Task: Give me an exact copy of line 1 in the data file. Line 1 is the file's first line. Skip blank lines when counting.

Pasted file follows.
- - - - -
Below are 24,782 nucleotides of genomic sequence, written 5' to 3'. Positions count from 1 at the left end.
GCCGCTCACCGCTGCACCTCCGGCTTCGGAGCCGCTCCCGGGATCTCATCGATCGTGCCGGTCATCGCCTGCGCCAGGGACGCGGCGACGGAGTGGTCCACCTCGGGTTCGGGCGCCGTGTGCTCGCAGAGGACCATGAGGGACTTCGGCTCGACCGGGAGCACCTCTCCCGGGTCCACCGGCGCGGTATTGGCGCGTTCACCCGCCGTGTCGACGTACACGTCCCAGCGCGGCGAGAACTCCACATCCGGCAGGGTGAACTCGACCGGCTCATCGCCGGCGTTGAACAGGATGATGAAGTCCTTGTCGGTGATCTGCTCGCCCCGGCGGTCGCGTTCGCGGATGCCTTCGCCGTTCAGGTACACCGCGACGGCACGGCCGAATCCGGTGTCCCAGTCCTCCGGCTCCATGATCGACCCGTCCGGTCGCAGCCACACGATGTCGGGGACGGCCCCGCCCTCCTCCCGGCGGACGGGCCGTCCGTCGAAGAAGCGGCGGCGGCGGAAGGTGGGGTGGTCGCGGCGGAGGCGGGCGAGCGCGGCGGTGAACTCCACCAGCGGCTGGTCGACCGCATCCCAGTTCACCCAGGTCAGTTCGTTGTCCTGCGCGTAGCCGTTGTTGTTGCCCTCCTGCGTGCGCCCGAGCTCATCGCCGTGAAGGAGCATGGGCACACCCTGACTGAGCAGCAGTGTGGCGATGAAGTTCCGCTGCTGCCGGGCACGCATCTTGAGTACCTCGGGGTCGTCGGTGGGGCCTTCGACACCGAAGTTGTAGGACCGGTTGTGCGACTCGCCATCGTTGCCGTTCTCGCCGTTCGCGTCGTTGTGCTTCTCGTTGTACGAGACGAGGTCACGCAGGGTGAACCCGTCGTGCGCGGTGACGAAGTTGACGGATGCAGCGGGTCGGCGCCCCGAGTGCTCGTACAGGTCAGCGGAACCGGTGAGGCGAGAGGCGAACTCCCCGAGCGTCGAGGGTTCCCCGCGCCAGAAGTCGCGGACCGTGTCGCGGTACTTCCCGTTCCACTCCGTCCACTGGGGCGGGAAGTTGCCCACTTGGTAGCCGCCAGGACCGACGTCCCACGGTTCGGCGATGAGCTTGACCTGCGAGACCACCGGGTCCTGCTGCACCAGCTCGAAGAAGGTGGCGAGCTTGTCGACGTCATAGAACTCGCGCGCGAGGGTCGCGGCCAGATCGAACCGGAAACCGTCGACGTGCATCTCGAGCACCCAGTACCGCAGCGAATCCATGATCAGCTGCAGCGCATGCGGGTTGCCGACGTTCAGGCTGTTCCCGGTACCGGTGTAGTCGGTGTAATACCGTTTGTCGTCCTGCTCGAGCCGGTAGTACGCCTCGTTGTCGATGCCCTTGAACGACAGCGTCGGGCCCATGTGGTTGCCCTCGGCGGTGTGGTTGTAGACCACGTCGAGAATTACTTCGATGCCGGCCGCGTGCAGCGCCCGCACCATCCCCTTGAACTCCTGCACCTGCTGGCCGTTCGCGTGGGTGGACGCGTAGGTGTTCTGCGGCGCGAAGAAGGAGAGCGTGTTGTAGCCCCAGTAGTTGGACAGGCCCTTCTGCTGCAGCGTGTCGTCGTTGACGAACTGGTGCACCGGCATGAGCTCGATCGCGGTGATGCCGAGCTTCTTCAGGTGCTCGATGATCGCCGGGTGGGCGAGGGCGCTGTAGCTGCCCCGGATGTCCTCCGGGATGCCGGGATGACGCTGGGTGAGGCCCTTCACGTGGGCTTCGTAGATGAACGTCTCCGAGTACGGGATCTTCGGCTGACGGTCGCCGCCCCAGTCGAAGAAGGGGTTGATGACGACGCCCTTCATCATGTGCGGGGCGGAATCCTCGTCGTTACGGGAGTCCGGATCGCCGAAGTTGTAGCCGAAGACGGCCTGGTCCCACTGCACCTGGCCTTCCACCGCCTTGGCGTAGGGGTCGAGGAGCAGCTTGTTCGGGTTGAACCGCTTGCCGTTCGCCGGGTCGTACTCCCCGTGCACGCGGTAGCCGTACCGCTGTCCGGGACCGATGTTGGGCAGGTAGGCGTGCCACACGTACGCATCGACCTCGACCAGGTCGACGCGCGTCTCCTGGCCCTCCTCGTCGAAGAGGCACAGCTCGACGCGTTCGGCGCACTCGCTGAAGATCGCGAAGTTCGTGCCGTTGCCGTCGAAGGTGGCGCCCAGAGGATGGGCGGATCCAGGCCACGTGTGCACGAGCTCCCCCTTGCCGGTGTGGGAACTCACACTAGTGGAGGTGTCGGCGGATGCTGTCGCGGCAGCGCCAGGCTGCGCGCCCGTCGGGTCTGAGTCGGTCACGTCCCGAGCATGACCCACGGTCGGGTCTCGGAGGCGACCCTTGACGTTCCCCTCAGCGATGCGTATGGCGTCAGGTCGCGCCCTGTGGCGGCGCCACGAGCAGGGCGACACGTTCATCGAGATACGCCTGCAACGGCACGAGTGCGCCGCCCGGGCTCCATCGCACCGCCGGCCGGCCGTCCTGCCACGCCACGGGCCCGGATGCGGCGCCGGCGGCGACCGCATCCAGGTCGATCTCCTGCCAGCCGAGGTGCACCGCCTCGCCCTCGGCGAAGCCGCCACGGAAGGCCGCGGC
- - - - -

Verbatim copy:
Below are 24,782 nucleotides of genomic sequence, written 5' to 3'. Positions count from 1 at the left end.